New neuromuscular symptoms, many years after the acute poliomyelitis episode, are experienced by many former polio patients.7–10 These new neuromuscular symptoms are termed the postpoliomyelitis syndrome if new muscle weakness is among the symptoms and if other medical conditions that might explain the symptoms have been excluded.11 More neutral terms such as “late onset neuromuscular symptoms following poliomyelitis” (LSP) must be used as a descriptor for these new neuromuscular symptoms if other causes were not excluded.12 Patients with new neuromuscular symptoms often experience a decline in their physical abilities and an increase in disability and handicaps; their perceived health status according to the Nottingham health profile is worse than that of former polio patients with stable functioning.4,5,10 Although it is known that new neuromuscular symptoms may develop in patients with minor residual paresis, and even in patients with non-paralytic polio,8,13 differences in perceived health status between patients with residual paresis and those with little or no residual paresis have not been studied. Furthermore, it has been observed that there is a predominance of female patients among polio patients attending polio clinics.14,15 However, population based studies disagree on whether female sex is a risk factor for the development of new neuromuscular symptoms.8,10 It is conceivable that the difference in the use of health care services between male and female polio patients is partly due to sex differences in perceived health status.14,15 However, differences in perceived health status between male and female former polio patients have not yet been studied.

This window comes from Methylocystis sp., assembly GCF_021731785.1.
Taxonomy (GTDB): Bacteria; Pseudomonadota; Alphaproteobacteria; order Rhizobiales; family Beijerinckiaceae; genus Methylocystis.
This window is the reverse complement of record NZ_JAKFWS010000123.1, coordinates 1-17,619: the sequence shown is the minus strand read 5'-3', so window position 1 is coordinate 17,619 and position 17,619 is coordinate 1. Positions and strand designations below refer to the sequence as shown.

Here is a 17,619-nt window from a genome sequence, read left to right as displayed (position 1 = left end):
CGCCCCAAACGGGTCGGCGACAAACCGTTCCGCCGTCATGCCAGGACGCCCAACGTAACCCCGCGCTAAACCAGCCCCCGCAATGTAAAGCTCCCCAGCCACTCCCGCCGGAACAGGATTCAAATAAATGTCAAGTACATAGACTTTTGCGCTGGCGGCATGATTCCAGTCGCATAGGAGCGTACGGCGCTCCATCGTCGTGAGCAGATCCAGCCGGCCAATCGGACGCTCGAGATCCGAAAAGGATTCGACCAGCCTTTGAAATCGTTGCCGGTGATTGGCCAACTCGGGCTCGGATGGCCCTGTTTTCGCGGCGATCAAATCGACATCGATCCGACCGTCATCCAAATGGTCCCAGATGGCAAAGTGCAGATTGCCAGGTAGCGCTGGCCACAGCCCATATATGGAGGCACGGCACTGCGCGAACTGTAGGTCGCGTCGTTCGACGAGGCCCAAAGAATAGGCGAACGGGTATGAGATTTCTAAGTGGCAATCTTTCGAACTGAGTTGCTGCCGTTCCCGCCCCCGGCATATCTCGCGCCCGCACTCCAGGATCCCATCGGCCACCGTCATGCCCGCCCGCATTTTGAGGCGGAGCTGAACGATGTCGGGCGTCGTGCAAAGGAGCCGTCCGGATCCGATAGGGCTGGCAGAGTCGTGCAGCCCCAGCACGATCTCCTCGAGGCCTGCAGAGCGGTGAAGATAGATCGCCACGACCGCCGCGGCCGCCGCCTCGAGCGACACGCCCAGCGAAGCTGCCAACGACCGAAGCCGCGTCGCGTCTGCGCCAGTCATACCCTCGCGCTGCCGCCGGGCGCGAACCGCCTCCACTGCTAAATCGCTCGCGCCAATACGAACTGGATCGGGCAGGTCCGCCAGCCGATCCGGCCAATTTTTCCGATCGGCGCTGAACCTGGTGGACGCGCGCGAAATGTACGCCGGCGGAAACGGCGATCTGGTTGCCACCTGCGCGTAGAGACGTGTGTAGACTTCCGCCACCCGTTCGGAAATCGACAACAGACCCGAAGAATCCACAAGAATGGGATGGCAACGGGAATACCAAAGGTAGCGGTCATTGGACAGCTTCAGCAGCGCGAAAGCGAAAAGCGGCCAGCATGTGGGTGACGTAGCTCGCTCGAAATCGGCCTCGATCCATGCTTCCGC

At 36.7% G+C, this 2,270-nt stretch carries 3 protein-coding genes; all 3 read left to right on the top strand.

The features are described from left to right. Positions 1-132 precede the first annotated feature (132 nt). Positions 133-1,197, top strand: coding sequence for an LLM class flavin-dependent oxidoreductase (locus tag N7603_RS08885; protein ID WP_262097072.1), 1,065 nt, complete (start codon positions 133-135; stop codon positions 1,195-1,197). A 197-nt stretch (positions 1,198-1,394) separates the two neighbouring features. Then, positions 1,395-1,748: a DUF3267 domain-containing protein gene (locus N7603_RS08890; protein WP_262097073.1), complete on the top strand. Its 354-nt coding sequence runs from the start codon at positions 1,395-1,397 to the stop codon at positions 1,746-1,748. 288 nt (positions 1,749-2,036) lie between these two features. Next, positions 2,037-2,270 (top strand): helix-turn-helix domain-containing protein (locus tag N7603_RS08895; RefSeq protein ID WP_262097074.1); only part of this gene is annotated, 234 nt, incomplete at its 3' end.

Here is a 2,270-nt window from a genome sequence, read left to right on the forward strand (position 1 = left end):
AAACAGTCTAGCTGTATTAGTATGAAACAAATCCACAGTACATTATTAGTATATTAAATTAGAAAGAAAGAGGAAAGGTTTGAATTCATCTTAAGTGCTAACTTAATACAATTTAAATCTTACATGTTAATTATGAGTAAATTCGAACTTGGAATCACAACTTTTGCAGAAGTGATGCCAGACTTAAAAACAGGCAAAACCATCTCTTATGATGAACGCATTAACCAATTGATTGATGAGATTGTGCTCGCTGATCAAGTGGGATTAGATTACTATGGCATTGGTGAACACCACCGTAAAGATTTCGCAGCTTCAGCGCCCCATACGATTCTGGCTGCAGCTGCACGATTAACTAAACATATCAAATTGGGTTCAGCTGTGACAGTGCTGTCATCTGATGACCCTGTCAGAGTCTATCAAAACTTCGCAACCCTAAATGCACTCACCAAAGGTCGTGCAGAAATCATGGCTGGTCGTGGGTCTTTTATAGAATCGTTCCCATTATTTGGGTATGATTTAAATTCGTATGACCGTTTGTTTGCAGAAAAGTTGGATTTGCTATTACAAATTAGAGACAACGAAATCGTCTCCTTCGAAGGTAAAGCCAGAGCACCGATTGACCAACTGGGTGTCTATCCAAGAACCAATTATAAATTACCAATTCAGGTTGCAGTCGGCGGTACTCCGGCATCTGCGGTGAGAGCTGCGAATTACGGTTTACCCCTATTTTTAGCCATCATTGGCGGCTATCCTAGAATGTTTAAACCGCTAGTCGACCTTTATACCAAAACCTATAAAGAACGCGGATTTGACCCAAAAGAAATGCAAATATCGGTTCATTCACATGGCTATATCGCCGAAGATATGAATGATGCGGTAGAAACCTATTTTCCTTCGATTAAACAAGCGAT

Our aim in the present study was to investigate perceived health status in a representative sample of polio survivors and its relation with residual impairments from polio, late onset neuromuscular symptoms following poliomyelitis, and the sex of the respondents.

METHODS

Subjects